In the 1930s, neon was innovative and extravagant. During their hay day in the 1950s, glowing neon signs lit up the city skies, beckoned motorists off highways, and set businesses apart from competitors.
But neon signs started becoming so commonplace, that they lost their allure. They were too bright, too loud, too hot. Lighting technology evolved. Some cities even discouraged the use of neon lights by passing ordinances restricting or banning their use.
Today, neon signs are largely relegated to seedy, late-night businesses, to the tune of strip clubs, sex shops and bail bonds. Oh, how the mighty have fallen.
Given the current state of pharma’s reputation, it’s difficult to imagine that there was a time when the industry shined bright. Following WWII, pharmaceutical companies entered what is referred to as the “golden age” of drug development, where they transformed lives by finding cures for previously incurable diseases (such as tuberculosis) and developing viable treatment strategies for illnesses that were killing people at a rapid pace (such as pneumonia). Pharma was life-changing. Pharma was innovative. And perhaps most impressive, pharma was known for something other than corporate greed.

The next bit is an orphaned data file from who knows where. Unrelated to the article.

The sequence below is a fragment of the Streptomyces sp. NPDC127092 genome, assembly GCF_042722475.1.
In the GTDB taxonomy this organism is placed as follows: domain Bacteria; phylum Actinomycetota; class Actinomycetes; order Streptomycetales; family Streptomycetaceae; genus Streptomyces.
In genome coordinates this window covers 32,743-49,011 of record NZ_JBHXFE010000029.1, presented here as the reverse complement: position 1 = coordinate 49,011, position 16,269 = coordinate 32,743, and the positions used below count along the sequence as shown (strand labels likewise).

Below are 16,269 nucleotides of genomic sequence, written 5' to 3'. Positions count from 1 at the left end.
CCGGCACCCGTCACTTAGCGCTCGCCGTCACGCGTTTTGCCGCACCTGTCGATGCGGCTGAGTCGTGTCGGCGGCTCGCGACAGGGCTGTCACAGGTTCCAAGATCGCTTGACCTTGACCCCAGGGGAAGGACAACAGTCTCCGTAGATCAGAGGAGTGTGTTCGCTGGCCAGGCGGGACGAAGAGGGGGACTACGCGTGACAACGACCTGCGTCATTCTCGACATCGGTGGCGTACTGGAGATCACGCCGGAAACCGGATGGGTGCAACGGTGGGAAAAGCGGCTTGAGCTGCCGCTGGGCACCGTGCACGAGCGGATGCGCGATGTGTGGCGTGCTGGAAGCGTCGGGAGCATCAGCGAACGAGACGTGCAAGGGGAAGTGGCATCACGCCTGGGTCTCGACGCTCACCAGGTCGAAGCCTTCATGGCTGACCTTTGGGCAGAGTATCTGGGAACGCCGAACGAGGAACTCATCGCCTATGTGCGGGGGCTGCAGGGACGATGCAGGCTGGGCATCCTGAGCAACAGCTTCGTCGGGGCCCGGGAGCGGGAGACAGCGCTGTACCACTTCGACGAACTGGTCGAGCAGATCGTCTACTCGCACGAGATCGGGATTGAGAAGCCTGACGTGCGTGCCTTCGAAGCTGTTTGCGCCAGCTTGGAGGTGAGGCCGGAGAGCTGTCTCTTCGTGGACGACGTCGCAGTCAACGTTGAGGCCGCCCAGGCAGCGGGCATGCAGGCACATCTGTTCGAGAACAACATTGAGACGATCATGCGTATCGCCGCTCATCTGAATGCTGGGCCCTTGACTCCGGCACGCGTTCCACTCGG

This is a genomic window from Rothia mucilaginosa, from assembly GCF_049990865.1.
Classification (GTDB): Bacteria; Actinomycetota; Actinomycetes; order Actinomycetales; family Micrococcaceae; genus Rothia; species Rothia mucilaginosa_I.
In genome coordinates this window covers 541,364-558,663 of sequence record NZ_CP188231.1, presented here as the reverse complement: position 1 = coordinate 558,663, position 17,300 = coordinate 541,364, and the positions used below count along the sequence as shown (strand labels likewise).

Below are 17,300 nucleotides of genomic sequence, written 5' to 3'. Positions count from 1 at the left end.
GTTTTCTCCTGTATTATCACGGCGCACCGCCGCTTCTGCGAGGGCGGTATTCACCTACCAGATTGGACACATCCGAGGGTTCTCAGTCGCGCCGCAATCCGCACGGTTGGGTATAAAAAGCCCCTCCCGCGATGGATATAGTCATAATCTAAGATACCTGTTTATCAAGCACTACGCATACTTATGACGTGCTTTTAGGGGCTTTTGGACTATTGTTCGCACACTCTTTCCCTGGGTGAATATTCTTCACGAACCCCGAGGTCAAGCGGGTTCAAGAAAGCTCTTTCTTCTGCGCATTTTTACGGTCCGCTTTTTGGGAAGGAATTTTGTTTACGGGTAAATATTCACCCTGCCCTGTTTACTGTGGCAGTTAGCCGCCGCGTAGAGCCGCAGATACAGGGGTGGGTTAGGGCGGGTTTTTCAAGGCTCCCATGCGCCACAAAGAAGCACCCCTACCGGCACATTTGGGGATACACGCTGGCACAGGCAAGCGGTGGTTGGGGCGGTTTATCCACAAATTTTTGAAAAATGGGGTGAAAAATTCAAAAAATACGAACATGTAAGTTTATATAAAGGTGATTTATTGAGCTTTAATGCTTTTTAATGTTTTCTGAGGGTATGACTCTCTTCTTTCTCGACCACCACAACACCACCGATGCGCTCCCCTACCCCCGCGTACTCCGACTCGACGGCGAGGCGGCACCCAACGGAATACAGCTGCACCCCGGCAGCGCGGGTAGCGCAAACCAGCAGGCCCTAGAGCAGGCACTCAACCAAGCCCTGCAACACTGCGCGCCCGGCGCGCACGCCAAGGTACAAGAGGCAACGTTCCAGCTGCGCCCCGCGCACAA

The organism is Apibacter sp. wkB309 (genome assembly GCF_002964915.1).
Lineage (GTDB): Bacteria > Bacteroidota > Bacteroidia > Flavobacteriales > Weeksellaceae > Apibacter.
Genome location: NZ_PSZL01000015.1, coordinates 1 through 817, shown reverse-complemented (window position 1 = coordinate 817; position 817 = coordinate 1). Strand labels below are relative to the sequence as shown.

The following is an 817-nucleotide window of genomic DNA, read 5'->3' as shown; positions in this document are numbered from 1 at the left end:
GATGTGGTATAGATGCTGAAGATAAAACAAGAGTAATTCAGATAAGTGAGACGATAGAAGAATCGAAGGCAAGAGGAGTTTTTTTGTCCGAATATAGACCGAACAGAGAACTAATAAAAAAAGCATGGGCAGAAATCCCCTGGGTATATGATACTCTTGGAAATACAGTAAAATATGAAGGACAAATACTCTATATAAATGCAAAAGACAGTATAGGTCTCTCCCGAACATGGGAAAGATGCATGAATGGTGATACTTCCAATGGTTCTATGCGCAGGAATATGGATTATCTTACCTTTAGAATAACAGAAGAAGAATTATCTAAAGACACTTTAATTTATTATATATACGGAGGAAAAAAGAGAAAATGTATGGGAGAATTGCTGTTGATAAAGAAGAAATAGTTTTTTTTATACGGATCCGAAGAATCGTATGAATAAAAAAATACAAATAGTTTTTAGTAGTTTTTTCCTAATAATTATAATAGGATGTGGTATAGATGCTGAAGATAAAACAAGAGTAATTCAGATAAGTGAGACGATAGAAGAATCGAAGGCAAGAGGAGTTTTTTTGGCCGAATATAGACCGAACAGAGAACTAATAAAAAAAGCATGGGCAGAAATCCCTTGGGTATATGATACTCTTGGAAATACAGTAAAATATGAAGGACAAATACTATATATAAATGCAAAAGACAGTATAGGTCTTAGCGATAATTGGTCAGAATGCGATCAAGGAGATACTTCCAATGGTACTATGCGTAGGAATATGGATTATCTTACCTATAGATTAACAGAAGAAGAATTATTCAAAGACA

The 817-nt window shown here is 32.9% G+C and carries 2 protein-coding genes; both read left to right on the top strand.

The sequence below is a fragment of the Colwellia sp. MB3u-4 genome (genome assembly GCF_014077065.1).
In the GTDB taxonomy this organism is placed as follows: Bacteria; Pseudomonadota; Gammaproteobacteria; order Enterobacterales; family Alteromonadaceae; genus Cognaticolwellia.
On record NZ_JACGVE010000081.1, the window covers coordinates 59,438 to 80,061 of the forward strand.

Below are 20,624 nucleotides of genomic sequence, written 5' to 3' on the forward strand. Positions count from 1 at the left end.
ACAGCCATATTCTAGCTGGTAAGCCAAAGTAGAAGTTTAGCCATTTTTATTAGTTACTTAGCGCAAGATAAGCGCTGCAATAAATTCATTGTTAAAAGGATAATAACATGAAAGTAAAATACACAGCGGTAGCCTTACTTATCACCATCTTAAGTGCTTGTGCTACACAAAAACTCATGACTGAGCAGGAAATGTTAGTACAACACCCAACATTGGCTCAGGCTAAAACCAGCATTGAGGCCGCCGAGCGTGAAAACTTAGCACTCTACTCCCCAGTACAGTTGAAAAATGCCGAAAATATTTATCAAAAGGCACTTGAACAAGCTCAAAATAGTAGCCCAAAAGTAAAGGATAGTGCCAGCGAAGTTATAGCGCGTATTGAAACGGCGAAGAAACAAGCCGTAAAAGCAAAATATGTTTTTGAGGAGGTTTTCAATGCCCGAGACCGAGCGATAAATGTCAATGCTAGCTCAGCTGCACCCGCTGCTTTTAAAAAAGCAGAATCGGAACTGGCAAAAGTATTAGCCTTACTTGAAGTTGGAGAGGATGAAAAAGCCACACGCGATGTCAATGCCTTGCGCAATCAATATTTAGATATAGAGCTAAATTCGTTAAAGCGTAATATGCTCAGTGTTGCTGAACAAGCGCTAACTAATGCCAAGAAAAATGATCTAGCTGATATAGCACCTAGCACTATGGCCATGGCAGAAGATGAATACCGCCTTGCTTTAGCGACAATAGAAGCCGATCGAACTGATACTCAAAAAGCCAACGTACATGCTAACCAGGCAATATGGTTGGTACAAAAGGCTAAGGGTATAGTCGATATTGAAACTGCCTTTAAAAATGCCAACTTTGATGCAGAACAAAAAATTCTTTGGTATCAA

Today, countless surveys and rankings illuminate pharma’s fall from public grace. The same companies that have saved billions of lives are among the most hated in the country. From drug prices to opioid addiction, what the public doesn’t understand, the public chooses to vilify.
And the industry’s strategy has largely been to stay silent. But this month’s cover story discusses why public perception, as intangible as it might seem, should be top of mind for pharma companies looking to keep their businesses healthy.
But how do you repair a broken rep? One suggestion is to start small. While personally, I loved PhRMA’s powerful GOBOLDLY campaign (and I applaud the trade group for taking action on pharma’s image problem) — pharma needs to bring the transparency to a more personal level. Why? Because people believe in the credibility of individual companies over that of an entire industry.
To that end, Philly-based consulting boutique, NAXION, conducted a national survey of patients being treated with prescription drugs for various conditions and found that patients think significantly more highly of the company that supplies their drugs than the broad industry to which it belongs. “How you experience the value of a product or service (or extend ‘forgiveness’ for cost) is different when you focus on the face of a company up close rather than the herd,” explains the company’s CEO, Susan McDonald, Ph.D.
As you will read in our cover story, there are ways to break through the noise and effectively tell your company’s story.
Step out of the shadows, pharma, and be the brightly shining sign no one can ignore.